National Law and International Human Rights

National law is the set of laws that govern a country, its citizens and visitors. It is made by federal legislators and interpreted by courts to enforce it.

The United States, for example, has a long history of passing laws that protect human rights. These include the National Labor Relations Act, which encourages collective bargaining and protects employees’ freedom of association.

These statutes help promote business by encouraging friendly adjustments in industrial disputes and preventing the retaliation of employees for asserting their rights. The right of employees to organize and bargain collectively safeguards commerce, enhances economic efficiency and reduces social strife, especially in the private sector.

In some countries, international human rights law automatically becomes part of national law when a state ratifies or accedes to the treaty. Other systems require the State to adopt legislation to give the provisions of a treaty domestic legal effect.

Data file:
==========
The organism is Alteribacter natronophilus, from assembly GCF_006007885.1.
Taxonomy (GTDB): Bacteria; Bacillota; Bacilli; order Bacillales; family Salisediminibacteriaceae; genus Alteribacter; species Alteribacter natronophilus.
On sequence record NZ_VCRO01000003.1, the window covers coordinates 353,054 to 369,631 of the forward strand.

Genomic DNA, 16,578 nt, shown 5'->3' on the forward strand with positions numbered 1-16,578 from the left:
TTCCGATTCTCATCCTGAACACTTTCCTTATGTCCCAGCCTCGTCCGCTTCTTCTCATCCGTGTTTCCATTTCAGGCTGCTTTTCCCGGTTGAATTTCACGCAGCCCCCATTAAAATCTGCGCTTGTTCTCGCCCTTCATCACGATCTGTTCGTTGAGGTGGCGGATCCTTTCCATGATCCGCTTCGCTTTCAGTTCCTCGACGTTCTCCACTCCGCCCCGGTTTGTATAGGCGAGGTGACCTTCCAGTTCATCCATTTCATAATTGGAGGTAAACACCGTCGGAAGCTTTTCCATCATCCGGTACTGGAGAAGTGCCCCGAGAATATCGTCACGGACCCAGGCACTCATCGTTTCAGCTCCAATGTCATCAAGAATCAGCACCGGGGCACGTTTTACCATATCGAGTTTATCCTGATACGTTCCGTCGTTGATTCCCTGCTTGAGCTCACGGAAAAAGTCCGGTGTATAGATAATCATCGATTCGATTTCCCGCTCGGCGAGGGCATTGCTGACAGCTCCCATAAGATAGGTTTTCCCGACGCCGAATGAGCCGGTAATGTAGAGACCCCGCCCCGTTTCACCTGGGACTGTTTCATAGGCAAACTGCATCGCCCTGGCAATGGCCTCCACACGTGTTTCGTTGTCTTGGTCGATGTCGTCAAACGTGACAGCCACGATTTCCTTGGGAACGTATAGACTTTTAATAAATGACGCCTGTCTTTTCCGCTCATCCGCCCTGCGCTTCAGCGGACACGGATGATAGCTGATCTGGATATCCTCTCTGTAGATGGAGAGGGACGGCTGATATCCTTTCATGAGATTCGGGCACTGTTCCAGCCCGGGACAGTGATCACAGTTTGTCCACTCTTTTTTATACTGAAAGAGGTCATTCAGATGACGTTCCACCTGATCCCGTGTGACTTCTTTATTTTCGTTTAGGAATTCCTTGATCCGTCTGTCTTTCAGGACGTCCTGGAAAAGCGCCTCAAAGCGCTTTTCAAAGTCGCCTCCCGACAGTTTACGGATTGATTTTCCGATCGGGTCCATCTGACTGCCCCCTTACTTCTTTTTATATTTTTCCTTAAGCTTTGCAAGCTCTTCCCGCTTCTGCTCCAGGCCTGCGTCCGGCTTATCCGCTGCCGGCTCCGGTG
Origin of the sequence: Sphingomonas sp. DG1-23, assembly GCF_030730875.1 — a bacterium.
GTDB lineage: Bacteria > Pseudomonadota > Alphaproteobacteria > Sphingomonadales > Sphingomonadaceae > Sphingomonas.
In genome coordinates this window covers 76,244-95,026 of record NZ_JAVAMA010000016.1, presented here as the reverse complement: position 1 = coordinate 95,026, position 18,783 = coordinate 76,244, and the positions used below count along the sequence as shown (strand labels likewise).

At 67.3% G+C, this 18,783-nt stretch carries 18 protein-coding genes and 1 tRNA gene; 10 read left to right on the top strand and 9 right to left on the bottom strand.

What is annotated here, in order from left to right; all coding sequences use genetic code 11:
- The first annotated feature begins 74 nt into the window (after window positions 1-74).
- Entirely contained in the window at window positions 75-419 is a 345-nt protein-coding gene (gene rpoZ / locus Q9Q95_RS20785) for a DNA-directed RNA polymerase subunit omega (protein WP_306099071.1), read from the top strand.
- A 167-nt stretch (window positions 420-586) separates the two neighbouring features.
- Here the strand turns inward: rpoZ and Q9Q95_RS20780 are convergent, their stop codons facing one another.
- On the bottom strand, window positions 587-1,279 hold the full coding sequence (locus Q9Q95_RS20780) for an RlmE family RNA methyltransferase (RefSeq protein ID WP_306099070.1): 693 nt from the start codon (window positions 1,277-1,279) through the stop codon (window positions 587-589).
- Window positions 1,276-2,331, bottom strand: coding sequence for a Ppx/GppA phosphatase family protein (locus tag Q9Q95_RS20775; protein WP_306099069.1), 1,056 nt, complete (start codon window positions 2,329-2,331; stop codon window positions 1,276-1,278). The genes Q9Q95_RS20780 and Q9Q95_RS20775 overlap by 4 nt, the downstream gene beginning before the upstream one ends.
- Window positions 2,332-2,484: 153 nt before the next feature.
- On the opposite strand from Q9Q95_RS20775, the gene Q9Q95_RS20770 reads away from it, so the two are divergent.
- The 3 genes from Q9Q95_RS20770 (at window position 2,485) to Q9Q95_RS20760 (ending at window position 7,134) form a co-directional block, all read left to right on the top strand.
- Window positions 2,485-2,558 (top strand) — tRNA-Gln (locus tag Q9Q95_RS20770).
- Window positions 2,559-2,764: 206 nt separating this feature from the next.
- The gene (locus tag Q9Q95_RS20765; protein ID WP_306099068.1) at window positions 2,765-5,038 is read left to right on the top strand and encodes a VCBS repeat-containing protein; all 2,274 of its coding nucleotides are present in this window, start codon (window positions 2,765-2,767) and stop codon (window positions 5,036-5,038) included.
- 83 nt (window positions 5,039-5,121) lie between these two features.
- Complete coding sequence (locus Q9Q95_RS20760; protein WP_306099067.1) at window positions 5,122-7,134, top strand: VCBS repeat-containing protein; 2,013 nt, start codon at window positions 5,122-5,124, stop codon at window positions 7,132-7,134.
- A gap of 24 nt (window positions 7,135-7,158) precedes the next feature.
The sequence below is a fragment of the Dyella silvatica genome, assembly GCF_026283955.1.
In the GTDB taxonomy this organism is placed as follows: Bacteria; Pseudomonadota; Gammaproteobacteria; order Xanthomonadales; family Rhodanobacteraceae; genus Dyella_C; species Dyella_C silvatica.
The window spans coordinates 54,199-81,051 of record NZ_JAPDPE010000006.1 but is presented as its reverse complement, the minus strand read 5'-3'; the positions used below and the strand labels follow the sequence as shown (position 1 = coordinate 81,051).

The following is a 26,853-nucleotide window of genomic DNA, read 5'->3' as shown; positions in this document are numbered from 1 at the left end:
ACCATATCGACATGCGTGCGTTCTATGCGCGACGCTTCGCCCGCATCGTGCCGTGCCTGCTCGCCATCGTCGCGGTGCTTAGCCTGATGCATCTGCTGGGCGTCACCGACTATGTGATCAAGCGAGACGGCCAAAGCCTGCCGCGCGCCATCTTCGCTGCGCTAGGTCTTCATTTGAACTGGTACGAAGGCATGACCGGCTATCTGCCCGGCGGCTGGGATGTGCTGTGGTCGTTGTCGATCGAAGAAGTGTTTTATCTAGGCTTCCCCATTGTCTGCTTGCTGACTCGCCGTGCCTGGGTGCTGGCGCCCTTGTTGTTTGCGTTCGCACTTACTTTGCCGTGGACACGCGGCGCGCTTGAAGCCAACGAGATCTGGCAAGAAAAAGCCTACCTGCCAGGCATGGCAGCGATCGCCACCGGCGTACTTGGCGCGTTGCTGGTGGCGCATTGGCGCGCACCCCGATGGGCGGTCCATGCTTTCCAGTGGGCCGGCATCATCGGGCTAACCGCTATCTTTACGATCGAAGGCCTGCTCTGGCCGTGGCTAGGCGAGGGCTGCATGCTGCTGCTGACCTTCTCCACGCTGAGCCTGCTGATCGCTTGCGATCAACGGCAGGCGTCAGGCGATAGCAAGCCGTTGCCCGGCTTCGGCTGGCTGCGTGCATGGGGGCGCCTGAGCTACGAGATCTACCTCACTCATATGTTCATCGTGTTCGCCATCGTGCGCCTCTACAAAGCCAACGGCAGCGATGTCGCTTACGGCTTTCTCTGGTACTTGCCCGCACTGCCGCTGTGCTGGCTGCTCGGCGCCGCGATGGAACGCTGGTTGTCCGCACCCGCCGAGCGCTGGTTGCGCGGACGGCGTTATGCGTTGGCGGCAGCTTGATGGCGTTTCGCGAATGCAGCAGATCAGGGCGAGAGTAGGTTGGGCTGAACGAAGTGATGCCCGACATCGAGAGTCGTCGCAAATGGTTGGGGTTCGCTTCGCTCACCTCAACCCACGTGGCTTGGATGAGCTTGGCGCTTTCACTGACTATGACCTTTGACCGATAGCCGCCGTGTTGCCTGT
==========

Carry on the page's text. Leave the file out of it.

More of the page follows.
Another way in which international rights can be implemented at the national level is through the adoption of international standards into municipal law. This practice is known as direct incorporation.

Whether or not a state incorporates international rights and norms into its municipal law is a debated issue. Dualists argue that international law and municipal law are separate and independent legal systems, while monists believe that municipal law is subservient to international law.

In the Netherlands, for example, international human rights law automatically becomes part of its national law as soon as it is incorporated into its legal system. This is because Dutch courts construe treaties and orders of international organizations in accordance with national constitutional law, so that the international treaties and the international offices of international organizations are converted into national law.

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